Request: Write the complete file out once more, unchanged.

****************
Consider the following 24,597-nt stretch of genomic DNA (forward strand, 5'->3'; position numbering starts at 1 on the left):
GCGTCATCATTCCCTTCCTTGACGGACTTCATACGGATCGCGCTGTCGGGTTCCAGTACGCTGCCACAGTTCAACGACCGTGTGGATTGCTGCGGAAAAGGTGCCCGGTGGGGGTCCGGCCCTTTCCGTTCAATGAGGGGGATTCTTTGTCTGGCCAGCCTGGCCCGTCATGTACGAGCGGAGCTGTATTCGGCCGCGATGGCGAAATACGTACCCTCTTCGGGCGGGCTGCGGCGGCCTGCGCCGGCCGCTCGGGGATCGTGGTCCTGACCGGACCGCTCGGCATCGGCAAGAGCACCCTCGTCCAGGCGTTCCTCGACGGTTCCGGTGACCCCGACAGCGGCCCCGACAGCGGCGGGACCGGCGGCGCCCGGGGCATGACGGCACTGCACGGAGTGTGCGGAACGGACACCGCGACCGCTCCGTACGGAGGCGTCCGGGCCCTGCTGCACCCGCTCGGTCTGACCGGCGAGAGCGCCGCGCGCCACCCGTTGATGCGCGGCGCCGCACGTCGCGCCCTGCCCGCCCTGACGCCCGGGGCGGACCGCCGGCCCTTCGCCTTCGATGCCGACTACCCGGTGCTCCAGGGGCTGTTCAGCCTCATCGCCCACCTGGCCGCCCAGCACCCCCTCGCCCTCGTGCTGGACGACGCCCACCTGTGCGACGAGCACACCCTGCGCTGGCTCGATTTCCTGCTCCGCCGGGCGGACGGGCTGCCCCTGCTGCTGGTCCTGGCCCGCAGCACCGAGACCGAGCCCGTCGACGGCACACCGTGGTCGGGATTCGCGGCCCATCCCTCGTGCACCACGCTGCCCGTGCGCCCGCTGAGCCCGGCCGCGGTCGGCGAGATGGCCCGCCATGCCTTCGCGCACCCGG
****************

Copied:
Consider the following 24,597-nt stretch of genomic DNA (forward strand, 5'->3'; position numbering starts at 1 on the left):
GCGTCATCATTCCCTTCCTTGACGGACTTCATACGGATCGCGCTGTCGGGTTCCAGTACGCTGCCACAGTTCAACGACCGTGTGGATTGCTGCGGAAAAGGTGCCCGGTGGGGGTCCGGCCCTTTCCGTTCAATGAGGGGGATTCTTTGTCTGGCCAGCCTGGCCCGTCATGTACGAGCGGAGCTGTATTCGGCCGCGATGGCGAAATACGTACCCTCTTCGGGCGGGCTGCGGCGGCCTGCGCCGGCCGCTCGGGGATCGTGGTCCTGACCGGACCGCTCGGCATCGGCAAGAGCACCCTCGTCCAGGCGTTCCTCGACGGTTCCGGTGACCCCGACAGCGGCCCCGACAGCGGCGGGACCGGCGGCGCCCGGGGCATGACGGCACTGCACGGAGTGTGCGGAACGGACACCGCGACCGCTCCGTACGGAGGCGTCCGGGCCCTGCTGCACCCGCTCGGTCTGACCGGCGAGAGCGCCGCGCGCCACCCGTTGATGCGCGGCGCCGCACGTCGCGCCCTGCCCGCCCTGACGCCCGGGGCGGACCGCCGGCCCTTCGCCTTCGATGCCGACTACCCGGTGCTCCAGGGGCTGTTCAGCCTCATCGCCCACCTGGCCGCCCAGCACCCCCTCGCCCTCGTGCTGGACGACGCCCACCTGTGCGACGAGCACACCCTGCGCTGGCTCGATTTCCTGCTCCGCCGGGCGGACGGGCTGCCCCTGCTGCTGGTCCTGGCCCGCAGCACCGAGACCGAGCCCGTCGACGGCACACCGTGGTCGGGATTCGCGGCCCATCCCTCGTGCACCACGCTGCCCGTGCGCCCGCTGAGCCCGGCCGCGGTCGGCGAGATGGCCCGCCATGCCTTCGCGCACCCGG